No wonder I'm bemused and confused! So, have you made comments about the OMS approach and/or the new OMS book which are being "re-phrased" or taken out of context?

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    1. OMS is about wellness and a lifestyle and an approach to living with MS. My take on this is that he is offering a guide on how to live well, regardless of whether you have MS or not. I just wish I had his self-discipline.

      Please note he is not promoting his OMS programme in place of conventional MS treatments. Therefore we will continue to disagree on my approach to treating MS. The problem is that most readers assume his OMS is a treatment for MS when it is not. For OMS to be a treatment for MS he would need to do a randomised controlled trial and get it licensed via the regulators.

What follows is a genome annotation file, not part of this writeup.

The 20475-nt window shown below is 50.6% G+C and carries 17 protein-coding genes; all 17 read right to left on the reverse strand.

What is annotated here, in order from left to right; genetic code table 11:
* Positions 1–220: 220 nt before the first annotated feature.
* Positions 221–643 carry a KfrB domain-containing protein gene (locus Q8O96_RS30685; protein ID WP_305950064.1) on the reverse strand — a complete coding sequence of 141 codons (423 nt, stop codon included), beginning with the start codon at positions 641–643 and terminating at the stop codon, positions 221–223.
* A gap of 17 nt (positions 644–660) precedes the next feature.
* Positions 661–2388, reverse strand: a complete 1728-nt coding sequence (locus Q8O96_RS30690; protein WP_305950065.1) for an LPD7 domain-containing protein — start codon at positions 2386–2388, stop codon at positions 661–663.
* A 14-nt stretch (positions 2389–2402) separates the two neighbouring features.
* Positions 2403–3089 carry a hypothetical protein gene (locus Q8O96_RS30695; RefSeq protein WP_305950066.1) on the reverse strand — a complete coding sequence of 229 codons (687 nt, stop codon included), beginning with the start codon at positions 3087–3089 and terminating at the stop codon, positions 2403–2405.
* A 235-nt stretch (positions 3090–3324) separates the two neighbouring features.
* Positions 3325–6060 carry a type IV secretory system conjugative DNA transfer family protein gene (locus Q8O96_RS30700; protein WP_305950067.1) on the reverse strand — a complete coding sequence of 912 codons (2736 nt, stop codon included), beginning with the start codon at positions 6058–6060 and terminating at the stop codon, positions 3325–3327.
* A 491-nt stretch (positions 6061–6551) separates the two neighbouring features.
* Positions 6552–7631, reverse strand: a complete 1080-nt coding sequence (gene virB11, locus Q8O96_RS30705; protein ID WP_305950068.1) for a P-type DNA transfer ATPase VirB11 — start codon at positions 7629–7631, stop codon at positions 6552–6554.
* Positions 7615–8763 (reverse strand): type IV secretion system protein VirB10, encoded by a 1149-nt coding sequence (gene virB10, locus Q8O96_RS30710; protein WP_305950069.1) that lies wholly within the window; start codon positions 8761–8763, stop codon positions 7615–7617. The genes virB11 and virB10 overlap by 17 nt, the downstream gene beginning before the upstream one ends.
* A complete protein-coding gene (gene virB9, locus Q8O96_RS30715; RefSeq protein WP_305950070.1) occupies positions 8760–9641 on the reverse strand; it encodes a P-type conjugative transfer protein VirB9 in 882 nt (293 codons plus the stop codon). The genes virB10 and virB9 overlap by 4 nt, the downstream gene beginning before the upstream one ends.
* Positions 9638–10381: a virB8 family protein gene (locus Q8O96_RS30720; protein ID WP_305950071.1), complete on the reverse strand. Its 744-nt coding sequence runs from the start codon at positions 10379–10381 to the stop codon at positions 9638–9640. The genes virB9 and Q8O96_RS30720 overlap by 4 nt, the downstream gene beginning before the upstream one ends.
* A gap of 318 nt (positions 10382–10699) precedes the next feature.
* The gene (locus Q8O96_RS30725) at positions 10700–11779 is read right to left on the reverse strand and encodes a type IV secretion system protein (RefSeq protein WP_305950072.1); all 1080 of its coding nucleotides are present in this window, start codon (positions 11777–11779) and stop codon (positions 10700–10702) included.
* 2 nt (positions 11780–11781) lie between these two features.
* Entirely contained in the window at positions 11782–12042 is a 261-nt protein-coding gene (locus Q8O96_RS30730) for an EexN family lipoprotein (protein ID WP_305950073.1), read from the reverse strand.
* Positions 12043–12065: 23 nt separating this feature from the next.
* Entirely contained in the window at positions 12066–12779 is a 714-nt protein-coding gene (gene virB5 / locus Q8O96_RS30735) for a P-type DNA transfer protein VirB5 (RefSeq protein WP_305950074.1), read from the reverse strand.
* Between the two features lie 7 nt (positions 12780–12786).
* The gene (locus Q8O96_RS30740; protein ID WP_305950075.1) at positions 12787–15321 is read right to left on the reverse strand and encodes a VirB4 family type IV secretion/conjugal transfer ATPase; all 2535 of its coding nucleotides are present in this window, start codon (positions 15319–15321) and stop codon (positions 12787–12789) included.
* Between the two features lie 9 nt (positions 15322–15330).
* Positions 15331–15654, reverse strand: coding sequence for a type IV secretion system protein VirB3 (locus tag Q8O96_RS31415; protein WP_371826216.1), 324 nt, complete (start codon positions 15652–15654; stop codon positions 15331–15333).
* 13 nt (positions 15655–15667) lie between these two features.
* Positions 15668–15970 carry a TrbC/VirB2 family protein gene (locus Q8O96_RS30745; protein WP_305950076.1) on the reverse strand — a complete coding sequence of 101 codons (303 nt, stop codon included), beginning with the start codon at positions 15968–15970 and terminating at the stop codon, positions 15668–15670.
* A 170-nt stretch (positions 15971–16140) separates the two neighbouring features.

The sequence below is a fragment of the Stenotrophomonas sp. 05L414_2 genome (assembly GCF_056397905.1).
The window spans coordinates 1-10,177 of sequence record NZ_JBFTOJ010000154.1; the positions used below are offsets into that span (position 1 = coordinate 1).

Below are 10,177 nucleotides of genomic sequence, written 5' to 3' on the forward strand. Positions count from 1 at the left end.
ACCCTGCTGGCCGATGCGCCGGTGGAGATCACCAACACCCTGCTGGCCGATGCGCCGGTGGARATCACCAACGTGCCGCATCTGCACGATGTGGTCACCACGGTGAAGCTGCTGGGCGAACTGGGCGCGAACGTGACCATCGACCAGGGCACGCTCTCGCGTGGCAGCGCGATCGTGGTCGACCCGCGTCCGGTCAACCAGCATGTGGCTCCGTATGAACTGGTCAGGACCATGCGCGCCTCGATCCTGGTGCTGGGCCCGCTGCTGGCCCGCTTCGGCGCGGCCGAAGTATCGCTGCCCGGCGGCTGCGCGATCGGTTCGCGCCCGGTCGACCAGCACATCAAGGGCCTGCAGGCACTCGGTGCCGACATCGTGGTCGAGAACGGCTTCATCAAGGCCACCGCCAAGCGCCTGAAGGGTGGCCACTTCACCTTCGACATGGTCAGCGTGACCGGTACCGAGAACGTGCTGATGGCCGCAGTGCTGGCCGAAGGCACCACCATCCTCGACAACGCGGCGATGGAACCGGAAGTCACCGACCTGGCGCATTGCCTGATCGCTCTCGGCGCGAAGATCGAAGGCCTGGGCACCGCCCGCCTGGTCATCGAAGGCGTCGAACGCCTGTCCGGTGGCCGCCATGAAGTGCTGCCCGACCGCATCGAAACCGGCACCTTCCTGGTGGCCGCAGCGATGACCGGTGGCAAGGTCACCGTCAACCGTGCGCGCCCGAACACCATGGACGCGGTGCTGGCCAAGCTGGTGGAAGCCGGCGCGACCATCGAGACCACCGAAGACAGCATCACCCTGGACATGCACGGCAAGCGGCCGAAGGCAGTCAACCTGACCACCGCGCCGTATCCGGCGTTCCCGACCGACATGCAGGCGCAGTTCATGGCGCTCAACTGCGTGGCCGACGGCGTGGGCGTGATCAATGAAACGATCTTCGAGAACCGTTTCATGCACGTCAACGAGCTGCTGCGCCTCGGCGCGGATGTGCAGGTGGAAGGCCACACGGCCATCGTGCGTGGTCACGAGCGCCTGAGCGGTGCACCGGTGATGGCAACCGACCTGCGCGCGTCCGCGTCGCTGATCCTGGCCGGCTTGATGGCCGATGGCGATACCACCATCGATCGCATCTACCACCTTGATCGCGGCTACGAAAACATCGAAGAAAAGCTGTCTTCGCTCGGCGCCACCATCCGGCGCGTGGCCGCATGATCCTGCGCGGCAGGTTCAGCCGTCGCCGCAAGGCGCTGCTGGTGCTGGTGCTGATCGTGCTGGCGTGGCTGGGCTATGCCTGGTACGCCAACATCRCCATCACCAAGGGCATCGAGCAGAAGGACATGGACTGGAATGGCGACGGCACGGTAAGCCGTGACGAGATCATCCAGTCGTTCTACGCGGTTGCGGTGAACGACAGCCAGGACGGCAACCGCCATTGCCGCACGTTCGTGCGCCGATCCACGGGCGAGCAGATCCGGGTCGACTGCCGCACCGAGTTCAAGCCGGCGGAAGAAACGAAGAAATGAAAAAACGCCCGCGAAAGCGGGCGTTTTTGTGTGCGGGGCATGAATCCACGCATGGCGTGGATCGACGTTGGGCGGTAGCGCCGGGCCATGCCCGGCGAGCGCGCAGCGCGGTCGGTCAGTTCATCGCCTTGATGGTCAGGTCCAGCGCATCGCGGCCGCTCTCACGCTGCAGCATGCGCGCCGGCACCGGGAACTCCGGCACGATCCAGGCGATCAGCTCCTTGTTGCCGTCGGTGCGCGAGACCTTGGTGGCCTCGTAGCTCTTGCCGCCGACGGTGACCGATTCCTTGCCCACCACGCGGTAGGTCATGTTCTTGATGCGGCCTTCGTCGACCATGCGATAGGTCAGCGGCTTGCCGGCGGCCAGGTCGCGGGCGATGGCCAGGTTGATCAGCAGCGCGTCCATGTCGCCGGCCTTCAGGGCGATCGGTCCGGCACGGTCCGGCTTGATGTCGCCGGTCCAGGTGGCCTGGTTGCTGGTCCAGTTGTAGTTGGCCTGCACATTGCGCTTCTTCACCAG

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  35. Paper presented the AAN about a possible neuroprotective effect of Alpha Lipoic Acid... Yep, it nutraceuticals, the great problem of concentration vs. dose, but it reminded me of N-Acetyl-Cysteine...

    http://www.neurologyadvisor.com/aan-2016-coverage/potential-treatment-benefit-of-lipoic-acid-in-ms/article/490542/

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  36. Demyelination of the medulla oblongata has got to be in the top five most devastating locations in the brain and spine. That and locations that can cause weakness in the legs.
    What do you think Team G? I would be interested to know your thoughts on this.